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The Daily Dispatch: may 9, 1861., [Electronic resource] 11 1 Browse Search
The Annals of the Civil War Written by Leading Participants North and South (ed. Alexander Kelly McClure) 1 1 Browse Search
The Daily Dispatch: may 8, 1861., [Electronic resource] 1 1 Browse Search
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The Annals of the Civil War Written by Leading Participants North and South (ed. Alexander Kelly McClure), The Baltimore riots. (search)
he adoption of measures favorable to the perpetuation of the Union of the States. This. meeting was one of the largest and most enthusiastic which had ever been held in the city. Every available spot was occupied, and the officers and speakers comprised some of the best citizens of Baltimore, among them Reverdy Johnson, Governor Bradford, and Judge Pearre. Subsequently, another mass meeting was held of citizens in favor of restoring the constitutional union of the States, in which the Hon. R. M. McLane, Mr. S. Teackle Wallis, Hon. Joshua Vansant, Dr. A. C. Robinson, and other well-known Southern sympathizers took an active part. Even as late as April 12th, when the siege of Fort Sumter.had begun, and only one week before the riot, two men were assaulted and mobbed, one on Baltimore, the other on South street,for wearing a Southern cockade. On Sunday, April 14th, five days only before the riot, a secession flag was displayed from the mast of the Fanny Crenshaw lying at Chase's whar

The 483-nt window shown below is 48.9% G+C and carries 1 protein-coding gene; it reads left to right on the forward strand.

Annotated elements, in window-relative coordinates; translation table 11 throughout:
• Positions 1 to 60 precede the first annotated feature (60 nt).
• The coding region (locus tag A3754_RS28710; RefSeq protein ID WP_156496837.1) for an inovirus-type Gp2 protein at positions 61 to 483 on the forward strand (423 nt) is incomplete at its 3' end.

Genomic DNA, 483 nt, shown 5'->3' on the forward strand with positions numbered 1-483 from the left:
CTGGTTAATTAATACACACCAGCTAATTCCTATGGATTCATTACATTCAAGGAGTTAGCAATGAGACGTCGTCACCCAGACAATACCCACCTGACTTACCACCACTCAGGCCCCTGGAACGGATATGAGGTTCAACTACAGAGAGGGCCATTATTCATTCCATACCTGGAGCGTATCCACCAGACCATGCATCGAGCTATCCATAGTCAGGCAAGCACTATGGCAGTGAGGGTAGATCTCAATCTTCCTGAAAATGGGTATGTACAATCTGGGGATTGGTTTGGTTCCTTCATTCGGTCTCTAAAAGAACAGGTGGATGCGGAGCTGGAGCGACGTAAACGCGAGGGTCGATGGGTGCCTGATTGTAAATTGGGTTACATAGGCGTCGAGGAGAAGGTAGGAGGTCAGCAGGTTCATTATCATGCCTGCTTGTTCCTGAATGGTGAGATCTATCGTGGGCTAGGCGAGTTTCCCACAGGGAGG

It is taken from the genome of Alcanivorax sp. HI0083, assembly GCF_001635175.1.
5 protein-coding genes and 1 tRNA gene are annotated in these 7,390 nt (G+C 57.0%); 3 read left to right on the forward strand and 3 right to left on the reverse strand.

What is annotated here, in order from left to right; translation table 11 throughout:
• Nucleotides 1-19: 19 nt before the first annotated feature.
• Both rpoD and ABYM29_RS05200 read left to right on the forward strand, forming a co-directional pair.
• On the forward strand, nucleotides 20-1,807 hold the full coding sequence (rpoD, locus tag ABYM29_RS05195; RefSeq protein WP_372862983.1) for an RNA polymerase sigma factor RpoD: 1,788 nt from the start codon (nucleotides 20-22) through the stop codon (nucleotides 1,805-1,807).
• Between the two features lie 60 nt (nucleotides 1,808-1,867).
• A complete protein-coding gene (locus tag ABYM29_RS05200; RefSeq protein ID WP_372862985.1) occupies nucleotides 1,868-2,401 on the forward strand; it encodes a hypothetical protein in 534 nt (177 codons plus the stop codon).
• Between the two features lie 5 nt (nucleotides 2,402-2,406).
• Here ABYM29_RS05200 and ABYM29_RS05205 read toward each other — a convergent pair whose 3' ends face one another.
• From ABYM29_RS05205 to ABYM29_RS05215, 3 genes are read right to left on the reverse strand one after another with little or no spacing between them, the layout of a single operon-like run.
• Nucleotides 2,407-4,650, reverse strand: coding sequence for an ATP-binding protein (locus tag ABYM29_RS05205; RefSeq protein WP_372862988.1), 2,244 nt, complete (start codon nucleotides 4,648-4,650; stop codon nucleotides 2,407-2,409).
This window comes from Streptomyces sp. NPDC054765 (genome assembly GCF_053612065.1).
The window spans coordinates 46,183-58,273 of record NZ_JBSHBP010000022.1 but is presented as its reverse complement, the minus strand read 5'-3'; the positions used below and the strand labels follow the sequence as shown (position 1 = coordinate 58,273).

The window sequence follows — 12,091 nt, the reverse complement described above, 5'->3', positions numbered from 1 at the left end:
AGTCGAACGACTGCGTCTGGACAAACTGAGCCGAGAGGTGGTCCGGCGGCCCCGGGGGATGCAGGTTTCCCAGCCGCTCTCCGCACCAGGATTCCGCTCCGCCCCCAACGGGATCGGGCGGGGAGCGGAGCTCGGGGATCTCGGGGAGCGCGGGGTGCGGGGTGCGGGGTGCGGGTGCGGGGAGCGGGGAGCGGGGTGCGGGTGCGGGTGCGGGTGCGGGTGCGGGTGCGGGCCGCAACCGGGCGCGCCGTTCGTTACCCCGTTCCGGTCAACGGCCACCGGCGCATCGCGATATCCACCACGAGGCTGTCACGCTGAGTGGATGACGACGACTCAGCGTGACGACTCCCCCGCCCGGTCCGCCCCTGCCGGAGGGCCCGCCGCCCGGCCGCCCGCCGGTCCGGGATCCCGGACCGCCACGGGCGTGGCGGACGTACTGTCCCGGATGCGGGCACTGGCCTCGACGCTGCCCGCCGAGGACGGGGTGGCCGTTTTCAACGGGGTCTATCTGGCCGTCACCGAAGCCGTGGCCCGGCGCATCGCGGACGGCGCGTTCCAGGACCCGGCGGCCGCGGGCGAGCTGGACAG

ideas obtain currency is regarded as the best evidence that the consultations of the Cabinet are, as they ought to be, confidentially kept. The above is predicated on information from the highest authority. With regard to the interview between the President and the Committee of the Maryland Legislature, as reported, the Baltimore Exchange says: The above is the dispatch of the agent of the Associated Press. It is needless to say that the facts are willfully distorted. The Hon. R. M. McLane was the spokesman in the interview with Mr. Lincoln, and we are assured that the dignity and honor of our State were fully sustained by him. His official report to the Legislature will no doubt shortly appear, when a true statement will be presented to the public. The National Intelligencer thus announces the resignation of Judge Campbell: We regret to announce to our readers that the Hon. John A. Campbell has resigned his appointment as Associate Justice of the Bench of t
ral relations. The caucus was addressed for one hour and a half by the Hon. R. M. McLane, in relation to the details of the interview of the Commissioners to Wa feel authorized to reply affirmatively. It was remarked incidentally by Mr. McLane that the troops which were prevented from reaching Baltimore by the destructihey occupied with respect to the Maryland authorities. The main point of Mr. McLane's appeal to the Legislature was that members should unite without reference tor, to occupy himself exclusively with the protection of his own people. Mr. McLane read Mr. Seward's letter to Mr. Dayton, our Minister to France, dated May 4, Administration, if he remained true to his own professions. It was, said Mr. McLane, a great crisis in his life, and the Governor ought to thank God that he had st the confidence of the Lincoln Administration, which he certainly had. Mr. McLane said he was quite responsible for the entire accuracy of this opinion, and ad